Dr Penny Woods, chief executive of the British Lung Foundation, said: Quite frankly, this research beggars belief and is deeply concerning for every Londoner. Toxic air is poisoning our children, making existing lung conditions worse, such as asthma. The mayor cannot solve this public health crisis without government support. We urgently need changes to taxation for new diesel vehicles and a diesel scrappage scheme.

Jonathan Bartley, co-leader of the Green party, said: The mayor needs to decide whether he is going to commit to take the air pollution epidemic seriously or not. And that means making the right choices over the big polluting decisions. Creating pollution with one hand and then trying to waft it away with the other is no solution.

The mayor cant credibly claim to be tackling Londons dirty air when he is actively contributing to it by building the Silvertown tunnel, backing City airport expansion and failing to bring in a moratorium on waste incineration.

The mayor released the latest findings on Wednesday morning as he signed London up to the Breathe Life coalition organised by the WHO, the body UN Environment and the Climate & Clean Air Coalition, at the Child Health Initiative conference at City Hall.

The initiative aims to connect similar world cities, combine expertise, share best practice and work together to improve air quality.

Tedros Adhanom Ghebreyesus, the WHO director-general, welcomed Londons support and Khans measures aimed at tackling air pollution.

To ensure good health, every person must be able to breathe clean air no matter where they live. Londons plan to clean up their air means millions of people will be able to walk to work and walk their children to school without worrying about whether the air is going to make them sick. More cities around the world must also follow suit.

Read more: https://www.theguardian.com/environment/2017/oct/04/revealed-every-londoner-breathing-dangerous-levels-of-toxic-air-particle

Why did no one speak out about Harvey Weinstein?

As the allegations swirl around the disgraced film mogul, we must ask whose fault it is that his behaviour continued unchallenged for so long and how we stop the harassers we encounter in our own lives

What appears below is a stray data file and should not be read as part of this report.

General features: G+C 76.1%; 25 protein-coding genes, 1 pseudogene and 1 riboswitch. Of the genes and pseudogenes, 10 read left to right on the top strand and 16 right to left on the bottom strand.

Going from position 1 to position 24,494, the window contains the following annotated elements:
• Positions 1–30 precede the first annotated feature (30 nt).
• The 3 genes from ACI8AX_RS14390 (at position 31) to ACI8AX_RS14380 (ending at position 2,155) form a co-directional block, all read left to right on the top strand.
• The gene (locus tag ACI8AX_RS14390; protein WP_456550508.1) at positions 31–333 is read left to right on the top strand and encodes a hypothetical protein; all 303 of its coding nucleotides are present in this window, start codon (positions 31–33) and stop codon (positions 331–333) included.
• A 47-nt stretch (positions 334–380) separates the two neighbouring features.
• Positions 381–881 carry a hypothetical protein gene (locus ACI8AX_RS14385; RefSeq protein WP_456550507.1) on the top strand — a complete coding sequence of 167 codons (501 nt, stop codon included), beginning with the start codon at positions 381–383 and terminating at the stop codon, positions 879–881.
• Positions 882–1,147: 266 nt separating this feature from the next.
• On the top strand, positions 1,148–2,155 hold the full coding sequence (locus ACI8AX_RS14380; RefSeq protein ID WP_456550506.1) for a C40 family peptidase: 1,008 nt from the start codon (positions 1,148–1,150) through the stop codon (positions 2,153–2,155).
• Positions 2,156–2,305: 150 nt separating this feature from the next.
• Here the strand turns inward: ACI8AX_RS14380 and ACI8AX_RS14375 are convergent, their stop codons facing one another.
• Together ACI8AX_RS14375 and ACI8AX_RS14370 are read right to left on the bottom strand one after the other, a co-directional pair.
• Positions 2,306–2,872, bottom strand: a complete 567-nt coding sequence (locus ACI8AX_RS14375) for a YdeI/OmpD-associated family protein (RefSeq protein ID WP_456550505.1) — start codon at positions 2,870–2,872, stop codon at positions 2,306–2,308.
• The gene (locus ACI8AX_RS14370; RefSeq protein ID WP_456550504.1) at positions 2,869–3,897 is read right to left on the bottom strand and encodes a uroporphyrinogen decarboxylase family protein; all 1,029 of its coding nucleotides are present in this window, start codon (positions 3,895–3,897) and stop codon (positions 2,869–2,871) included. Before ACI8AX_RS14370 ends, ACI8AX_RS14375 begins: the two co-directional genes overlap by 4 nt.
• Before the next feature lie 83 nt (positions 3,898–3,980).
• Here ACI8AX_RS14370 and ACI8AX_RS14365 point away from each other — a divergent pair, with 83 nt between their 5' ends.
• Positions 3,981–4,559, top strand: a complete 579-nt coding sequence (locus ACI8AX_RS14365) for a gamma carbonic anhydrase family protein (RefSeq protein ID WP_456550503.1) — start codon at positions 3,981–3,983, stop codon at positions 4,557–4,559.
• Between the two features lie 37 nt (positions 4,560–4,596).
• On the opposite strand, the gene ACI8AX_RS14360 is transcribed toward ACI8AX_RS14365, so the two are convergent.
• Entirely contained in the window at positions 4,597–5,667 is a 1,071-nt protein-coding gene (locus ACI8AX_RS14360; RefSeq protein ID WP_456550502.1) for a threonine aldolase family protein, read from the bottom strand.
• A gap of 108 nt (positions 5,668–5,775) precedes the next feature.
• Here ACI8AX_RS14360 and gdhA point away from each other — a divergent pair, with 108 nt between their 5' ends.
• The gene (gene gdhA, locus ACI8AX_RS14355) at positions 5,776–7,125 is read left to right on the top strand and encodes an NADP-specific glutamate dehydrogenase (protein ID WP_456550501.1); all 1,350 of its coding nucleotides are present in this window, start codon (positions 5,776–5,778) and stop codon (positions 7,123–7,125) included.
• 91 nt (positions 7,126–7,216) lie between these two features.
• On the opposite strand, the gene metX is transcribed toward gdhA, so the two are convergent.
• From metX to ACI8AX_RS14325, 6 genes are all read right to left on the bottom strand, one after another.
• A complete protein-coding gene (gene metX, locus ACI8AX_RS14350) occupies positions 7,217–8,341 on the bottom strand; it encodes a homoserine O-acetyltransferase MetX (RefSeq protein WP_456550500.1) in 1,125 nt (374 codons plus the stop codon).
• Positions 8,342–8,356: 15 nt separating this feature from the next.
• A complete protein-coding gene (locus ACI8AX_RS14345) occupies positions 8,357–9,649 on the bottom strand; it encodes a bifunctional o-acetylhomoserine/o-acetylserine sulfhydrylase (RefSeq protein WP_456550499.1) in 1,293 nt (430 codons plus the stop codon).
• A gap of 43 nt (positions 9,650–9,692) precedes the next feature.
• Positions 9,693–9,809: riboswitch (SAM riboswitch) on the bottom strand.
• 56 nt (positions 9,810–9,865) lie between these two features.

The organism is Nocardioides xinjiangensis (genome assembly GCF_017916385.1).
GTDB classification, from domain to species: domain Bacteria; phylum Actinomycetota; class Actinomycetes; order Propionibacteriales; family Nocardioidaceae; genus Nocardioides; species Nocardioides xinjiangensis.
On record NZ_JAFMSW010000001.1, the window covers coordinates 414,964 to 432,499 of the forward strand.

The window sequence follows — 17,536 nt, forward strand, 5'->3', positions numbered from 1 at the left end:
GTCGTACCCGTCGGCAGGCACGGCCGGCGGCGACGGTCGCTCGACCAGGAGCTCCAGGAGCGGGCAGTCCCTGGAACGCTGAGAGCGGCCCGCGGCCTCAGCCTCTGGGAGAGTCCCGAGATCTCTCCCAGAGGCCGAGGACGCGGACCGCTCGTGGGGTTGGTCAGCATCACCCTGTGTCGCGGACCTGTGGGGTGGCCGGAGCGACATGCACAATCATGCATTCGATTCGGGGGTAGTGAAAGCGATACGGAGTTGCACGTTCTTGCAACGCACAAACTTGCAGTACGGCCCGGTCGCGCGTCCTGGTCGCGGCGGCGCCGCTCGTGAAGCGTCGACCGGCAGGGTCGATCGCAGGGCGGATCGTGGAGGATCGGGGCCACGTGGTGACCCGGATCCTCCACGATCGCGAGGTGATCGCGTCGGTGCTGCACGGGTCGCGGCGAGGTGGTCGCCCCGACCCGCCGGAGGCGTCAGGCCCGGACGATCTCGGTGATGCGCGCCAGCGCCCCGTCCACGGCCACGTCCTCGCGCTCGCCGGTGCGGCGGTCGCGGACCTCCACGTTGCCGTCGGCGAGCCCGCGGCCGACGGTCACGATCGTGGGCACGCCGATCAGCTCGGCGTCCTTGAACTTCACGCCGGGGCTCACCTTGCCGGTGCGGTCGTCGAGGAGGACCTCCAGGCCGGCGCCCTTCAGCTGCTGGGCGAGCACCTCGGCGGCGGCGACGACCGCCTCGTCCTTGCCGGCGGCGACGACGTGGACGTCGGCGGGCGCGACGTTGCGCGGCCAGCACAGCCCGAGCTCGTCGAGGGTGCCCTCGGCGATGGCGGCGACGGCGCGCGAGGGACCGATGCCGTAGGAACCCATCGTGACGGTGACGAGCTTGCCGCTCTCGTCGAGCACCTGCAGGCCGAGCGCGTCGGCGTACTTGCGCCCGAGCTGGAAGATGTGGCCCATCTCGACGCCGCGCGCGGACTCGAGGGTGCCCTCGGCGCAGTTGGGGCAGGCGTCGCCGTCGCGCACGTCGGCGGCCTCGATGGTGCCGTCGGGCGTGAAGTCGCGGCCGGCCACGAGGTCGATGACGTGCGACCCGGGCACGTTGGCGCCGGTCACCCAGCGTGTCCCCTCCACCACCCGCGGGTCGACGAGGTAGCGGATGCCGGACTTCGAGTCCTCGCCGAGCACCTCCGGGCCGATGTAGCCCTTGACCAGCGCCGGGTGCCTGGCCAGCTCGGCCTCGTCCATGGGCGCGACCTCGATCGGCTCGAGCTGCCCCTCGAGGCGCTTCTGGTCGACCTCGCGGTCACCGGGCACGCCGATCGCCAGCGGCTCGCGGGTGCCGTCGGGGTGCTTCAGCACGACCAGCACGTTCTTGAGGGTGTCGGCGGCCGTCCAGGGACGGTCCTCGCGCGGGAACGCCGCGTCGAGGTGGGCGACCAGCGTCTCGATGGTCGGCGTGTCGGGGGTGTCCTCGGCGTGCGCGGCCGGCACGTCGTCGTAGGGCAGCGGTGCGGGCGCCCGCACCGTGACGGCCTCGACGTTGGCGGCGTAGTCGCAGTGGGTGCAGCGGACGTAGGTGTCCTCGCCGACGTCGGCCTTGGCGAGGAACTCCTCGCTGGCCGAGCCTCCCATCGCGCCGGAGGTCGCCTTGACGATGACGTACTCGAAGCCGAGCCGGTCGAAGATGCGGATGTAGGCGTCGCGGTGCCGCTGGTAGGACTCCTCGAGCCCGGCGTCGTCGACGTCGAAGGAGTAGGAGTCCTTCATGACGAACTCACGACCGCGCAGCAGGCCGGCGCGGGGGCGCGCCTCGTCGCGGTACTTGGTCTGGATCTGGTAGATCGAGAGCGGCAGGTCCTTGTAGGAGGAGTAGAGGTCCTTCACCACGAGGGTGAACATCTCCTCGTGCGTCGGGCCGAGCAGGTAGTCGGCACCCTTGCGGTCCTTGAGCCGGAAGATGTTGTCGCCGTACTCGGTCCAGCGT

This happens once in a while: a tide of disapproval should crash on the head of the man who has been serially sexually harassing women for his entire career. But it never does. Almost as the story breaks, his part in it becomes a trigger event at best the Franz Ferdinand moment in the first world war or a footnote at worst. Instead, the pressing question becomes: whose fault was it that a culture of silence built up around the person whose fault it actually was? It is almost as if the extravagance of the offence expiates the offender: Harvey Weinstein has so many allegations against him of harassment and assault, of rape, forced oral sex, the systematic silencing of his victims. He has unequivocally denied any allegations of non-consensual sex. However, of the harassment, he has admitted enough that we know he is a bad man. We know about bad men the way we know about hurricanes. They simply exist, and when they land, they leave a lot of clearing up to do.

Is the fault institutional? The Weinstein Company fired Weinstein when everyone found out he was a sexual predator; it would have been better if they had fired him when it found out. According to the testimonies of 16 separate former and current executives, his behaviour was widely known, both at Miramax and the Weinstein Company. Are the real culprits the very powerful allies of the predator? It has been alleged that Matt Damon and Russell Crowe worked actively to suppress one story in 2004, much to the rage of Sharon Waxman, the journalist whose story went under the wheels of that celebrity juggernaut. (It would be saddening and surprising to discover that Damon is a jerk; less so Crowe.)